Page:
ARCADIA (CBSLA) — Bye Bye Beautiful, a 2-year-old filly, was euthanized at Santa Anita Race Track after pulling up on the backstretch of Sunday’s third race with a foreleg injury.
“After being pulled up past the half mile pole, Bye Bye Beautiful was immediately evaluated by a team of on-track veterinarians, led by Santa Anita Park veterinarian Dr. Dana Stead, and transported in the equine ambulance,” an official Santa Anita Race Track statement said, “Dr. Stead observed that the filly had suffered a right forelimb lateral condylar fracture with medial sesamoid involvement and, because of the severity of the injury, made the decision to humanely euthanize the horse.”READ MORE: Orange County Deputies Open Fire Inside Foothill Ranch Walmart, Suspect Wounded
Bye Bye Beautiful will now under a necropsy at the University of California Davis’ School of Veterinary Medicine, as mandated by the California Horse Racing Board.
Her death brings the total number of horse deaths to 36 since Dec. 26, and 72nd since the beginning of the 2018 season. The 35th horse, a six year old mare named GQ Covergirl, was just euthanized this past Friday.
Bye Bye Beautiful’s death prompted PETA Senior Vice President Kathy Guillermo to call for the district attorney’s office to release findings of its investigation into the horse deaths at Santa Anita and “hold those responsible accountable.”
“Santa Anita has taken extraordinary measures to protect horses, but it can’t criminally investigate trainers and veterinarians for the deaths of Bye Bye Beautiful and the other horses,” Guillermo said in a statement, “Law enforcement must do this… Further delay puts all the Breeders’ Cup horses at even greater risk.”
The track has been under extreme scrutiny since the rash of deaths at Santa Anita started garnering more media attention this year than in seasons past.READ MORE: LA Area Breaks Record For Most Filming Day Ever In A Quarter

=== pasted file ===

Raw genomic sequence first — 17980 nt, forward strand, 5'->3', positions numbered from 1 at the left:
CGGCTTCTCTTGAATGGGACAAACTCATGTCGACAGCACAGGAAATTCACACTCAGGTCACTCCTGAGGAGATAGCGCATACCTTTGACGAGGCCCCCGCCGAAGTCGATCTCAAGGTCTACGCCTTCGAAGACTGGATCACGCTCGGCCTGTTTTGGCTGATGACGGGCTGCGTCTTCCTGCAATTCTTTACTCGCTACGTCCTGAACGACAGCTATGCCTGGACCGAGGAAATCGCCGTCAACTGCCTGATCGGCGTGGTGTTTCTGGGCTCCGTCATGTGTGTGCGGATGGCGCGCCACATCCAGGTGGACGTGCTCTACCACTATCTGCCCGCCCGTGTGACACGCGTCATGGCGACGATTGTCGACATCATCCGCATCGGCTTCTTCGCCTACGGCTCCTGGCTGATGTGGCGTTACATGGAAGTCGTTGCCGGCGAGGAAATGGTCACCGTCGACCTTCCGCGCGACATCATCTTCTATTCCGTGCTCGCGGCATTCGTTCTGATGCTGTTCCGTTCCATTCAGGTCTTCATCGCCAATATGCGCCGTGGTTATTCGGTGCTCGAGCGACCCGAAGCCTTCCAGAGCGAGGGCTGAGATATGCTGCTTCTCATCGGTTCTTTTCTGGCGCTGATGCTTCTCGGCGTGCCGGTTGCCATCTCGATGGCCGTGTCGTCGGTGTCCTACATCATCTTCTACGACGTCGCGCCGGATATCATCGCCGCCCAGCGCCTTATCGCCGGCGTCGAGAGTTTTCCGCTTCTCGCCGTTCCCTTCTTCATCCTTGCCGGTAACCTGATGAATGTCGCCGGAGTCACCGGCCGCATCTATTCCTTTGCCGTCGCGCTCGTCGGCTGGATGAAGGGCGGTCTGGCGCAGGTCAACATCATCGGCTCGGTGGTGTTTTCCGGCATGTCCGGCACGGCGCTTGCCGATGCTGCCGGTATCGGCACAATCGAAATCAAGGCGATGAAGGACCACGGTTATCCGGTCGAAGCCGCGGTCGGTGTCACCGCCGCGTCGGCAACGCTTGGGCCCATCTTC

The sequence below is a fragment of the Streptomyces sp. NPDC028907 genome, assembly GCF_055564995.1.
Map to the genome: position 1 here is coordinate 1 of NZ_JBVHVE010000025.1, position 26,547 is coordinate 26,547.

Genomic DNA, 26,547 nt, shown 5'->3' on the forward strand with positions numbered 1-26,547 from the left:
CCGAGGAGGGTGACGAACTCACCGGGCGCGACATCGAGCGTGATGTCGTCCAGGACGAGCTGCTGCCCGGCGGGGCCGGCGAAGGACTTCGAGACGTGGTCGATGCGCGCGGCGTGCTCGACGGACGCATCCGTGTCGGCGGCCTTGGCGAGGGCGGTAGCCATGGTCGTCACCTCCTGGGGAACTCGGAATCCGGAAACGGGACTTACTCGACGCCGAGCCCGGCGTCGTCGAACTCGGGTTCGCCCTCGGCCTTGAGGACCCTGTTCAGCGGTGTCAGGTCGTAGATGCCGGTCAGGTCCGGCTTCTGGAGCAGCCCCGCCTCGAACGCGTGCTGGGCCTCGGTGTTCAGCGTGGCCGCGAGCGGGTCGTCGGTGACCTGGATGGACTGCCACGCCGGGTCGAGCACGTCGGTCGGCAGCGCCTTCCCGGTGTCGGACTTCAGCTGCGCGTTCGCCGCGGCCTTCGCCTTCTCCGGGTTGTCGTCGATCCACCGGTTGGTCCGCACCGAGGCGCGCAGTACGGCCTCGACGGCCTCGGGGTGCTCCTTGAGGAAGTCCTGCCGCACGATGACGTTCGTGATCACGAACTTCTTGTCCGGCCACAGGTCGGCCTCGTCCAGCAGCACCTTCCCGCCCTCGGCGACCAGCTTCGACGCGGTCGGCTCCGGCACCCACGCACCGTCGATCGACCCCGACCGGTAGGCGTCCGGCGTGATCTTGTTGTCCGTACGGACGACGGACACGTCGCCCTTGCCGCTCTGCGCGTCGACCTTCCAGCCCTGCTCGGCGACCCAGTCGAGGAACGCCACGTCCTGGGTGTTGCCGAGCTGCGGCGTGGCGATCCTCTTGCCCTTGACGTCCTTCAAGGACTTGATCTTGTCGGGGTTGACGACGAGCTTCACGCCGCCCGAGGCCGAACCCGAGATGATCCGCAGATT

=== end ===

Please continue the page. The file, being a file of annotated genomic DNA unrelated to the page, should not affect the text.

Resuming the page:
Animal rights advocates, along with California Sen. Dianne Feinstein and other politicians, have demanded racing stop until an investigation into the exact cause of deaths can be completed.
Racing at Santa Anita was temporarily suspended in February – following the 19th horse death — and again for most of March – following the 21st horse death — so experts could conduct testing on the park’s three tracks – the main, training and turf tracks — to try and pinpoint the issue.
On March 31, just two days after racing had resumed, a 5-year-old gelding named Arms Runner had to be euthanized after being injured during a race when he fell following a collision with another horse while both were transitioning from the turf course to dirt.
In mid-March, Santa Anita officials announced a series of new measures to help bolster the safety of horses at the track, including restrictions on certain medications, requiring trainers to get permission in advance before putting a horse through a workout and investing in diagnostic equipment to aid in the early detection of pre-existing conditions.
In April, Los Angeles County District Attorney Jackie Lacey announced the creation of a task force to investigate the deaths.MORE NEWS: Avelo Airlines Offering $20K Sign-On Bonus, $200 Hourly Captain Salaries In Push To Hire 120 New Pilots